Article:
(c) IMAX Corporation.
A Tyrranosaur reacts to Ally (Liz Strauber) in "T-REX: Back to the Cretaceous."
What has bone-crunching Tyrannosaurs, swooping Pteranodons, cool 3-D effects and hits the Orlando area in November? The new Jurassic Park sequel? Nope, just the latest in three-dimensional movie entertainment called "T-REX: Back to the Cretaceous." IMAX? is the format and Muvico Pointe 21 movie theater at Pointe Orlando is the place. One of the first non-documentary IMAX? movies to feature a linear storyline and computer-generated special effects, "T-REX" is breaking box office records throughout the country.
The film stars Peter Horton ("thirtysomething") as archeologist Donald Hayden and newcomer Liz Strauber as his daughter Ally, who longs to follow in her father's footsteps. While excavating in Canada, Donald finds a dinosaur egg and brings it back to his office where Ally unwittingly unleashes something within the egg.
Download a QuickTime video preview of the new IMAX film "T-REX: Back to the Cretaceous." Video courtesy of the IMAX Corporation.
High Bandwidth (8.8 MB)
Low Bandwidth (716 KB)Dinoasaur Technology
Low Bandwidth (823 KB)Production/Interviews
High Bandwidth (9.8 MB)
Low Bandwidth (803 KB)Trailer
High Bandwidth (4 MB)
Low Bandwidth (390 KB)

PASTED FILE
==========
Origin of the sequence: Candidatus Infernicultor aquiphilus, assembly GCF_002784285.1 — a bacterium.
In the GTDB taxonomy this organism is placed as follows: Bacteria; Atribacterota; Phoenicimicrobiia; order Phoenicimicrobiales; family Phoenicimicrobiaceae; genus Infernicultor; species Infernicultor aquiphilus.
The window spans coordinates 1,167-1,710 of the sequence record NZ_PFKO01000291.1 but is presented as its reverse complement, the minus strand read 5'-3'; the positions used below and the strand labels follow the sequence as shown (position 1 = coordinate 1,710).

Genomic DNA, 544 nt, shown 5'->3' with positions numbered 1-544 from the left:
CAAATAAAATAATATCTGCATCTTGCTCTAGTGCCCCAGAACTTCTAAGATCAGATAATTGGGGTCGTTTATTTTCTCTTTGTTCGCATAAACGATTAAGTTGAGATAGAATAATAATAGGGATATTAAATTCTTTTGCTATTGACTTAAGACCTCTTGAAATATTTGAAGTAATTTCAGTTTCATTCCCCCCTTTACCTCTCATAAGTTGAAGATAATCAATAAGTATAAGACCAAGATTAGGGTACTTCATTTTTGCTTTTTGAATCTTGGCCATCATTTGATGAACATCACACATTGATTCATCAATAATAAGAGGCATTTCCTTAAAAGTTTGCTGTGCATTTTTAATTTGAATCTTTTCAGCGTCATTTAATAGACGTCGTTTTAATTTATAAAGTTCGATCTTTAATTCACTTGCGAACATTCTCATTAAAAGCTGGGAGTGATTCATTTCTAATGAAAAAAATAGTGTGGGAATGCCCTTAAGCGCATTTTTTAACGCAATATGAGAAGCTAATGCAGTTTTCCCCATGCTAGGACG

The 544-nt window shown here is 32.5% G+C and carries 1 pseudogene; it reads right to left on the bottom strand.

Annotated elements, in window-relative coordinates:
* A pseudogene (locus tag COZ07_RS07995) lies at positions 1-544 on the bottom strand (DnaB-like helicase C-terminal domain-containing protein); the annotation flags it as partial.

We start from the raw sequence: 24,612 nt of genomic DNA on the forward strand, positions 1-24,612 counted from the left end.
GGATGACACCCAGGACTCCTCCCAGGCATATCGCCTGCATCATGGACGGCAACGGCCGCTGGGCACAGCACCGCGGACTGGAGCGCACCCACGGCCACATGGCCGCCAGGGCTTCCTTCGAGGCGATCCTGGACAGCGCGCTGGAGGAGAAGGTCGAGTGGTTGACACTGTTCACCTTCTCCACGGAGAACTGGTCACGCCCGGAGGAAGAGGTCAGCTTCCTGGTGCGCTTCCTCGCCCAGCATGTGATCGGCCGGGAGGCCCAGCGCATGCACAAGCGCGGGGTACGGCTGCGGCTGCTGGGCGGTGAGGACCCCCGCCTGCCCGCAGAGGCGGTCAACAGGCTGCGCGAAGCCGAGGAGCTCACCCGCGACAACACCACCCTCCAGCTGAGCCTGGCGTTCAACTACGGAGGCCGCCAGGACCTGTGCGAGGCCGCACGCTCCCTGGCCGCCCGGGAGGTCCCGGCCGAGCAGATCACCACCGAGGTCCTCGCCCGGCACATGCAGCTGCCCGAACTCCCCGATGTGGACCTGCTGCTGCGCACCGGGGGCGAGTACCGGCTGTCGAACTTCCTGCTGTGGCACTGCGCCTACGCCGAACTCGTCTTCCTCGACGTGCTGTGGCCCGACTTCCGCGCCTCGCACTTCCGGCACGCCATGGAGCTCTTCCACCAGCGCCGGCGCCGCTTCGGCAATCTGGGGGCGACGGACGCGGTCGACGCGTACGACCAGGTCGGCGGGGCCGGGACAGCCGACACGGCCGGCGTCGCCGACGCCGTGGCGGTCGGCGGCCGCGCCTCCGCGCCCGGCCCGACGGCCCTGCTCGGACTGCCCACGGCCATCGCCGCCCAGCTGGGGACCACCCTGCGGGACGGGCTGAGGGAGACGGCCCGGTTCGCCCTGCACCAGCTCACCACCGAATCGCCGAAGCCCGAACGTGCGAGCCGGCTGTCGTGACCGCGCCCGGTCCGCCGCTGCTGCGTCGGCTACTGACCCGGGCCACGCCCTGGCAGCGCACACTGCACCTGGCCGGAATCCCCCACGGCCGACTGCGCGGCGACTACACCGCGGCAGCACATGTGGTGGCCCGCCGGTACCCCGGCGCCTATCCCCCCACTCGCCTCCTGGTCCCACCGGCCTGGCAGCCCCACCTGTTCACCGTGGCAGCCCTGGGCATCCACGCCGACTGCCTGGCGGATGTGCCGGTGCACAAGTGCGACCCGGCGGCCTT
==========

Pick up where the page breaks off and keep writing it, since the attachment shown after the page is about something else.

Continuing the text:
Strange happenings start to occur including dino skeletons turning into flesh-and-blood carnivores, paintings coming to life and Ally traveling back in time to talk with dinosaur experts of the past. The action comes to a head when Ally comes face to face with the objects of her obsession, traveling "Back to the Cretaceous" to confront Ornithomis, Hadrosaurs and the dreaded Tyrannosaurus rex.
Unlike many IMAX? 3-D movies, "T-REX" strikes a good balance between the 3-D special effects and huge expanses that make a great IMAX? film. Panoramic scenery towers over the viewer from Canadian landscapes and Washington State forests (that double as post-Jurassic vistas) to the shadowy hallways of a darkened museum.
The 3-D images are just as excellent. Filmmakers worked with L-Squared Entertainment and Blue Sky/VIFX Studio to create larger-than-life prehistoric creates that jump right out of the screen. The storyline moves along at a slow pace, and many times effects are sacrificed for the sake of plot. But "T-REX" towers over its documentarian predecessors for pure enjoyment.Copyright © 2015, Los Angeles Times